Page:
IN THE UNITED STATES DISTRICT COURT FOR THE MIDDLE DISTRICT OF PENNSYLVANIA
November 10, 2011
ROBERT LEE WINFIELD, JR.,
B. A. BLEDSOE,
The opinion of the court was delivered by: : (Judge Munley)
(Magistrate Judge Blewitt)
Before the court for disposition is Magistrate Judge Thomas M. Blewitt's report and recommendation (Doc. 5) proposing that the court dismiss Petitioner Robert Lee Winfield, Jr.'s habeas corpus petition (Doc. 1). Petitioner Robert Lee Winfield, Jr. filed objections to the report and recommendation. (Doc. 6). The matter is ripe for disposition.
Petitioner Robert Lee Winfield, Jr. (hereinafter "petitioner") is incarcerated at the United States Penitentiary in Lewisburg, Pennsylvania and filed the instant pro se petition for writ of habeas corpus under 28 U.S.C. § 2241 on May 12, 2011. (Doc. 1, Pet. for Writ of Habeas Corpus at 1).
After a jury found petitioner guilty of various crimes, the United States District Court for the Eastern District of Virginia sentenced him to a term of imprisonment of life plus 300 months on July 29, 1996. (Id. at 3). Petitioner appealed his judgment of conviction/sentence to the United States Court of Appeals for the Fourth Circuit. (Id.)
The Fourth Circuit affirmed the conviction and sentence on March 5, 1998. (Id. at 3-4). Petitioner filed a motion to vacate or set aside his sentence pursuant to 28 U.S.C. § 2255 in the Eastern District of Virginia on February 26, 1999. (See Doc. 1 in 08cv509, Pet. for Writ of Habeas Corpus at 5-6). The district court denied the motion on March 17, 2000. (Id.) Petitioner attempted to file a second Section 2255 motion in the Eastern District of Virginia. (See Doc. 2 in 08cv509, Mem. of Law in Supp. of 2241 Pet. at 26-27). On February 29, 2008 the district court denied the second motion because petitioner had not obtained authorization from the Fourth Circuit Court of Appeals. (Id.)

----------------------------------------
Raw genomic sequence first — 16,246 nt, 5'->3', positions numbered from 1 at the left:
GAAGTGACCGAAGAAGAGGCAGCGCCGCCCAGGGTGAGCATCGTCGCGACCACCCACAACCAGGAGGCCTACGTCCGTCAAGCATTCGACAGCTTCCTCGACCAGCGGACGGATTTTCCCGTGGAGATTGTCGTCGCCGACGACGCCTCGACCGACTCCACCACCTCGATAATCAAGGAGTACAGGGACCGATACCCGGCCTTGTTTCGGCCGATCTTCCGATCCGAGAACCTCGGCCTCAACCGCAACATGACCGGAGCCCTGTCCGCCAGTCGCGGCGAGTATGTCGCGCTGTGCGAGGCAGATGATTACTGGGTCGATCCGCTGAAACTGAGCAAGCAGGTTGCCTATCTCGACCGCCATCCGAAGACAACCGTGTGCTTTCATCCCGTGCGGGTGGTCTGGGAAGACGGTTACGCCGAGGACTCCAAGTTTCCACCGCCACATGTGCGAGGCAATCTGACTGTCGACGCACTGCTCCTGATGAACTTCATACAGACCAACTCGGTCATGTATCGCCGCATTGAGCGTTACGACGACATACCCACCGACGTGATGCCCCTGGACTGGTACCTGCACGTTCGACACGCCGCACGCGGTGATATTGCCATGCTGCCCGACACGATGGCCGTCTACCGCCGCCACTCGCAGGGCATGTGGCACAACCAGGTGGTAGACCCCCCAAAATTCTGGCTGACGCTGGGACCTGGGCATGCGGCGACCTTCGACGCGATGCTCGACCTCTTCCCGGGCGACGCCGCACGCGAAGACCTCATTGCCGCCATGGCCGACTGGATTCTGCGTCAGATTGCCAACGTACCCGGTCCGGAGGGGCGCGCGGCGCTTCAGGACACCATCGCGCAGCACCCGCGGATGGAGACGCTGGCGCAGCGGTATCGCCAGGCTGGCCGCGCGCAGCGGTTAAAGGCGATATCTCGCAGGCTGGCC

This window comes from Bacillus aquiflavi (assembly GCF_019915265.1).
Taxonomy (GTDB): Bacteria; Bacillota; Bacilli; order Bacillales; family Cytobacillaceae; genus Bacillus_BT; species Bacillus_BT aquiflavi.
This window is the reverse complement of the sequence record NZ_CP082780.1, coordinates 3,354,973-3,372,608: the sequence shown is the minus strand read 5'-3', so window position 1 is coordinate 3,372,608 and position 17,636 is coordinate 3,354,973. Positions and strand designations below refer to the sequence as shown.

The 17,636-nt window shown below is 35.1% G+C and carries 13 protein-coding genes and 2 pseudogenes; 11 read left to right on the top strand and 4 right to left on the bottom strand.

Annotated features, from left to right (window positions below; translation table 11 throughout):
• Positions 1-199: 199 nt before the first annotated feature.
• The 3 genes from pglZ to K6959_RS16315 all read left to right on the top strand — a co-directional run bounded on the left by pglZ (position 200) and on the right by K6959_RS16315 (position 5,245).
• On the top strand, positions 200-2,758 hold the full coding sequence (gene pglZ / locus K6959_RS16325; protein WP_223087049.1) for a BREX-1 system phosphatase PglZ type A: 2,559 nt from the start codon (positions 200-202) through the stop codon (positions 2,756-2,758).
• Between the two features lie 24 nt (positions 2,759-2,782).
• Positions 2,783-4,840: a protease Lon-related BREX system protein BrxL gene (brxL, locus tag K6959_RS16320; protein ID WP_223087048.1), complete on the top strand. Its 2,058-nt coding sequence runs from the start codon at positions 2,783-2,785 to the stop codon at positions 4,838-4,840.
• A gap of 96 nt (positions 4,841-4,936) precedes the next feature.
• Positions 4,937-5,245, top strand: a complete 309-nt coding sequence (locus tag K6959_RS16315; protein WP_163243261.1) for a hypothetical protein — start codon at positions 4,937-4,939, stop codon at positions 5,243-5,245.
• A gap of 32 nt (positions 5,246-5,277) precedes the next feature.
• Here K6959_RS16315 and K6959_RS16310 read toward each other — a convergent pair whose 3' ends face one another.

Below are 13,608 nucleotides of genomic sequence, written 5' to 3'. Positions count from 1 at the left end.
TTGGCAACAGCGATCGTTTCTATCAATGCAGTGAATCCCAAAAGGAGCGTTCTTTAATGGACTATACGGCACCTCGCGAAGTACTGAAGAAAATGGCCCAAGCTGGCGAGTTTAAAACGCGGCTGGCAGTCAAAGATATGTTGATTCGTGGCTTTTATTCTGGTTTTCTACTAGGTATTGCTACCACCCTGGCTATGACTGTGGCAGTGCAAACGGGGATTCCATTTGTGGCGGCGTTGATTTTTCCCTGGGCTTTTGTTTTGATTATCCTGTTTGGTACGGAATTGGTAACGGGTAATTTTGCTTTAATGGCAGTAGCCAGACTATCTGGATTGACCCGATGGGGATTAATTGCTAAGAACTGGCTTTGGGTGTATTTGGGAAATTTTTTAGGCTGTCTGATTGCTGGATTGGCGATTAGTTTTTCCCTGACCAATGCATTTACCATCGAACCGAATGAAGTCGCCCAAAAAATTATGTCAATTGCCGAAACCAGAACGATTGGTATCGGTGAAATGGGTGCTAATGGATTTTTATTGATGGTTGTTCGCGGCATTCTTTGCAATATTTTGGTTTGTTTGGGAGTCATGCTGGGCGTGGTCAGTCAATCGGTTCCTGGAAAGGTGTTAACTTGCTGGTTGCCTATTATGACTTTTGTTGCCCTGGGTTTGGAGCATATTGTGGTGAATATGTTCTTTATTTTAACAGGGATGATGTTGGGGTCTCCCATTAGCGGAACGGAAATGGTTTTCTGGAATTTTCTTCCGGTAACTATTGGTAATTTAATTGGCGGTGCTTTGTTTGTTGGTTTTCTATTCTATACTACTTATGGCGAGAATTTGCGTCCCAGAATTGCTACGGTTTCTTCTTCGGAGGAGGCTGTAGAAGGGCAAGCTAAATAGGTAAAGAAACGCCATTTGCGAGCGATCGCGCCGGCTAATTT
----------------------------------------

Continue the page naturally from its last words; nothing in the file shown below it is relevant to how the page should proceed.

On May 12, 2011, petitioner filed the instant habeas corpus petition pursuant to 28 U.S.C. § 2241.*fn1 (Doc. 1, Pet. for Writ of Habeas Corpus at 1). He filed the petition in this judicial district because he is imprisoned here. In the instant petition, petitioner argues that United States Bureau of Prisons (hereinafter "BOP") Policy Statement 13.51.05, which prohibits inmates from possessing their pre-sentence report and judgment and commitment order (hereinafter "J&C"), hindered him from succeeding in his first Section 2255 actual innocence claim. Petitioner contends that the J&C reflects that count one of the indictment was vacated, but that it was nonetheless used as a factor in his continuing criminal enterprise (hereinafter "CCE") conviction. Petitioner claims he was not able to obtain the J&C until his case manager provided him a copy.
This case was assigned to Magistrate Judge Blewitt for the purpose of issuing a report and recommendation. See 28 U.S.C. § 636(b)(1). The law provides that when a Section 2241 habeas corpus petition is filed, the court "must promptly examine it. If it plainly appears from the petition and any attached exhibits that the petitioner is not entitled to relief in the district court, the judge must dismiss the petition . . . ." Rule 4 of the Rules Governing Section 2254 Cases in the United States District Courts, 28 U.S.C. foll. § 2254 (made applicable to § 2241 petitions under Rule 1(b)). Magistrate Judge Blewitt issued a report and recommendation indicating that the case should be dismissed under Rule 4. Petitioner then filed objections to the report and recommendation, bringing this case to its present posture.
Standard of Review
In disposing of objections to a magistrate judge's report and recommendation, the district court must make a de novo determination of those portions of the report against which objections are made. 28 U.S.C. § 636(b)(1)©; see also Henderson v. Carlson, 812 F.2d 874, 877 (3d Cir. 1987). This court may accept, reject, or modify, in whole or in part, the findings or recommendations made by the magistrate judge. Id. The district court judge may also receive further evidence or recommit the matter to the magistrate judge with instructions. Id.
A pro se pleading is held to less stringent standards than more formal pleadings drafted by lawyers. Estelle v. Gamble, 429 U.S. 97, 106 (1976) (citing Haines v. Kerner, 404 U.S. 519, 520 (1972)). A habeas petition and any supporting submissions filed pro se must be construed liberally and with a measure of tolerance. See Royce v. Hahn, 151 F.3d 116, 118 (3d Cir. 1998); Lewis v. Attorney Gen., 878 F.2d 714, 721-22 (3d Cir. 1989). However, a federal district court can dismiss a habeas petition if it appears from the face of the petition that the petitioner is not entitled to relief. See Lonchar v. Thomas, 517 U.S. 314, 320 (1996); Sears v. Ryan, 773 F.2d 37, 45 (3d Cir. 1985), cert denied, 490 U.S. 1025 (1989); see also 28 U.S.C. §§ 2243, 2255.